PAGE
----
We performed a systematic review, meta-analysis and meta-regression to determine if dietary protein supplementation augments resistance exercise training (RET)-induced gains in muscle mass and strength.Data sources
A systematic search of Medline, Embase, CINAHL and SportDiscus.Eligibility criteria
Only randomised controlled trials with RET ≥6 weeks in duration and dietary protein supplementation.Design
Random-effects meta-analyses and meta-regressions with four a priori determined covariates. Two-phase break point analysis was used to determine the relationship between total protein intake and changes in fat-free mass (FFM).Results
Data from 49 studies with 1863 participants showed that dietary protein supplementation significantly (all p<0.05) increased changes (means (95% CI)) in: strength—one-repetition-maximum (2.49 kg (0.64, 4.33)), FFM (0.30 kg (0.09, 0.52)) and muscle size—muscle fibre cross-sectional area (CSA; 310 µm2 (51, 570)) and mid-femur CSA (7.2 mm2 (0.20, 14.30)) during periods of prolonged RET. The impact of protein supplementation on gains in FFM was reduced with increasing age (−0.01 kg (−0.02,–0.00), p=0.002) and was more effective in resistance-trained individuals (0.75 kg (0.09, 1.40), p=0.03). Protein supplementation beyond total protein intakes of 1.62 g/kg/day resulted in no further RET-induced gains in FFM.Summary/conclusion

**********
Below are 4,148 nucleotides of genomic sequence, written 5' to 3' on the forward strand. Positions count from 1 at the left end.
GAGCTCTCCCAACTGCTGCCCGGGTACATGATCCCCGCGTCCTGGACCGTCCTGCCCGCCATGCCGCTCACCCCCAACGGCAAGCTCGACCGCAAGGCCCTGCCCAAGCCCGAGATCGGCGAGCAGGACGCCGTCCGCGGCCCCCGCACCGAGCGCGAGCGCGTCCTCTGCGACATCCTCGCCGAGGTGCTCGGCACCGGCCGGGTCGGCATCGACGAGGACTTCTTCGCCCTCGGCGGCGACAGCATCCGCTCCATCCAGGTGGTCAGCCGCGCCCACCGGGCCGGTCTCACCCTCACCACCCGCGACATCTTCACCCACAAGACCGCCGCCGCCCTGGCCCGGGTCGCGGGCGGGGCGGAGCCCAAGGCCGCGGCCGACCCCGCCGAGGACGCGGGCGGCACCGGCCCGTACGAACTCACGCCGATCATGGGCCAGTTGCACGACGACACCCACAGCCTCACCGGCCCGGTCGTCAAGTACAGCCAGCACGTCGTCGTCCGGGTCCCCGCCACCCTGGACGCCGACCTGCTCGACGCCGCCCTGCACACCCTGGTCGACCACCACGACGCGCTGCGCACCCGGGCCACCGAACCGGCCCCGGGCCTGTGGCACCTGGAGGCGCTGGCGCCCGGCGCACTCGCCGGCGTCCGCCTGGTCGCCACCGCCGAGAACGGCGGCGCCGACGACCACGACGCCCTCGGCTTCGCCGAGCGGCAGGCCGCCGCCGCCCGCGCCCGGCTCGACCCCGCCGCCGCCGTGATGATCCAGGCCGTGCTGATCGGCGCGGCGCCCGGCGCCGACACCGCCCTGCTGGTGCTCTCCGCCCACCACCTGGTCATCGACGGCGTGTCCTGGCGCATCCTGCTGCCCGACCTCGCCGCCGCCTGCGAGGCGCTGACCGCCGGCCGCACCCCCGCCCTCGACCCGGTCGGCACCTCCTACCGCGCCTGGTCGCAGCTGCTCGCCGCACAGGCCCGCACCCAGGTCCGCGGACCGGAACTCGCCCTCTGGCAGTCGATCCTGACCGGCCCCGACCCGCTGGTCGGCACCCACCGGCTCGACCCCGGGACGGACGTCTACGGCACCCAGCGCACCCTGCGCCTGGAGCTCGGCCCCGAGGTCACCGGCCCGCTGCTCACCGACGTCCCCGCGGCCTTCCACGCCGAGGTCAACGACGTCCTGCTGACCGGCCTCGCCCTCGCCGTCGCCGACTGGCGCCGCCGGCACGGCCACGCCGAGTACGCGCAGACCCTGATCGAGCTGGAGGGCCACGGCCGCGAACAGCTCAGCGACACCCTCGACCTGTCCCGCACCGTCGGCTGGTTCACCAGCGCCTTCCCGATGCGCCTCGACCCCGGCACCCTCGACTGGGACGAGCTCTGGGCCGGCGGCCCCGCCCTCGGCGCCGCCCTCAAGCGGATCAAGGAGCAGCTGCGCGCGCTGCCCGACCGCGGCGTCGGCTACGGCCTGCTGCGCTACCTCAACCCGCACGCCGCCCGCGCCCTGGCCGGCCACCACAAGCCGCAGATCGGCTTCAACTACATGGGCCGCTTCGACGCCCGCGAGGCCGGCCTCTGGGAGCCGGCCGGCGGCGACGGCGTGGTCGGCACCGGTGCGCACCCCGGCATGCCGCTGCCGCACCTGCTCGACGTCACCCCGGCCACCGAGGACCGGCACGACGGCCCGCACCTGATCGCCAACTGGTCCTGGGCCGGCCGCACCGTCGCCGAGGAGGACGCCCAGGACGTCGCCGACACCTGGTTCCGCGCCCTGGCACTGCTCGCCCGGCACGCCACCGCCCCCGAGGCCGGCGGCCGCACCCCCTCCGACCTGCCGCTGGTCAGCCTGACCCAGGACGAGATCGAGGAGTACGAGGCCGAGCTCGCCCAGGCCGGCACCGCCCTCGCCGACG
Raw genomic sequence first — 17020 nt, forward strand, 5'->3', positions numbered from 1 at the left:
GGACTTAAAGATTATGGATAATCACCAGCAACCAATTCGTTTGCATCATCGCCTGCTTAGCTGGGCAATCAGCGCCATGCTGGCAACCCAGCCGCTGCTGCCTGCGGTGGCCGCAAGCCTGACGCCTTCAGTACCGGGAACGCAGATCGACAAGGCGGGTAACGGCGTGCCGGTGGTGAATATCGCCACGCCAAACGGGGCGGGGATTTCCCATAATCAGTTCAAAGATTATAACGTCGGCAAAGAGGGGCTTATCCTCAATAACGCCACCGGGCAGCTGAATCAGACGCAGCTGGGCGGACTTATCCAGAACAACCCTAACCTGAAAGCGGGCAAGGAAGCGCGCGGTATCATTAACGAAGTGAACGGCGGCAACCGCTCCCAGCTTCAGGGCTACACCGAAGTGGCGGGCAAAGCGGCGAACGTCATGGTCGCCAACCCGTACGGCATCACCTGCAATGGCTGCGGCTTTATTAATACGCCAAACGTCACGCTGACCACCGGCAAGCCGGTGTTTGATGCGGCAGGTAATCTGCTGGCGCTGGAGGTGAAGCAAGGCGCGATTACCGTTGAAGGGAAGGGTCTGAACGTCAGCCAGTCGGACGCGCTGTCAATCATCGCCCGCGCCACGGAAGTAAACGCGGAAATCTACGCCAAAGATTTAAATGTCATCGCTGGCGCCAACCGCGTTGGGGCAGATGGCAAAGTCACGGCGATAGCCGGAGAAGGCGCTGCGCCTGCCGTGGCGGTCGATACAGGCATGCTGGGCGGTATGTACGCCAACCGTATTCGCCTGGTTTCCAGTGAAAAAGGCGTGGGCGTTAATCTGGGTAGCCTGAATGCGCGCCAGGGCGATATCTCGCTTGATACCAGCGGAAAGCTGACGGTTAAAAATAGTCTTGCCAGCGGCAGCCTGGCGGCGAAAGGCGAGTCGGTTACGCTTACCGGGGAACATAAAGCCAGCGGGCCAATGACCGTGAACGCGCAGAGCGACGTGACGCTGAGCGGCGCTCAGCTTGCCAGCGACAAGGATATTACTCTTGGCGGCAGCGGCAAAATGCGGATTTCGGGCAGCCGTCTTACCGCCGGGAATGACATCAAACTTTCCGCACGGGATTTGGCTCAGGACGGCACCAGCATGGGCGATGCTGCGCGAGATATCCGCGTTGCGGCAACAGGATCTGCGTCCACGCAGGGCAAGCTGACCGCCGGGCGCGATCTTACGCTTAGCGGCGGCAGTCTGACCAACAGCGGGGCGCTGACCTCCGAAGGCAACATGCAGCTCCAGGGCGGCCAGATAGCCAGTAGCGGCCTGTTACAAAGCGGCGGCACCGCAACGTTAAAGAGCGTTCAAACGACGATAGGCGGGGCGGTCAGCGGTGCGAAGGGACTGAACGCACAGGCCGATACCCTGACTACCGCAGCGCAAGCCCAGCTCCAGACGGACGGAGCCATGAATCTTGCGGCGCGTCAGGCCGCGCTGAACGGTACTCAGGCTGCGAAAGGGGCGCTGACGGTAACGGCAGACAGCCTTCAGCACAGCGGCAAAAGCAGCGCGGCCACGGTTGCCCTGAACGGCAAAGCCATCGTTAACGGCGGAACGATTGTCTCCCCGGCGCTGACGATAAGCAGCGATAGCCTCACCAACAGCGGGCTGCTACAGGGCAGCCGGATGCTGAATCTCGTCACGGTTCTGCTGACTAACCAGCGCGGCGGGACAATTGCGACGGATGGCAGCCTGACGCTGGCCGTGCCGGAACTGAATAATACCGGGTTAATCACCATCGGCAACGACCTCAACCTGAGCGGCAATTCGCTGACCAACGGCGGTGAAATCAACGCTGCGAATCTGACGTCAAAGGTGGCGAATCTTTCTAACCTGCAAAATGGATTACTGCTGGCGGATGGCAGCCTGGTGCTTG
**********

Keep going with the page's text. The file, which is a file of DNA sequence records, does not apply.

Dietary protein supplementation significantly enhanced changes in muscle strength and size during prolonged RET in healthy adults. Increasing age reduces and training experience increases the efficacy of protein supplementation during RET. With protein supplementation, protein intakes at amounts greater than ~1.6 g/kg/day do not further contribute RET-induced gains in FFM.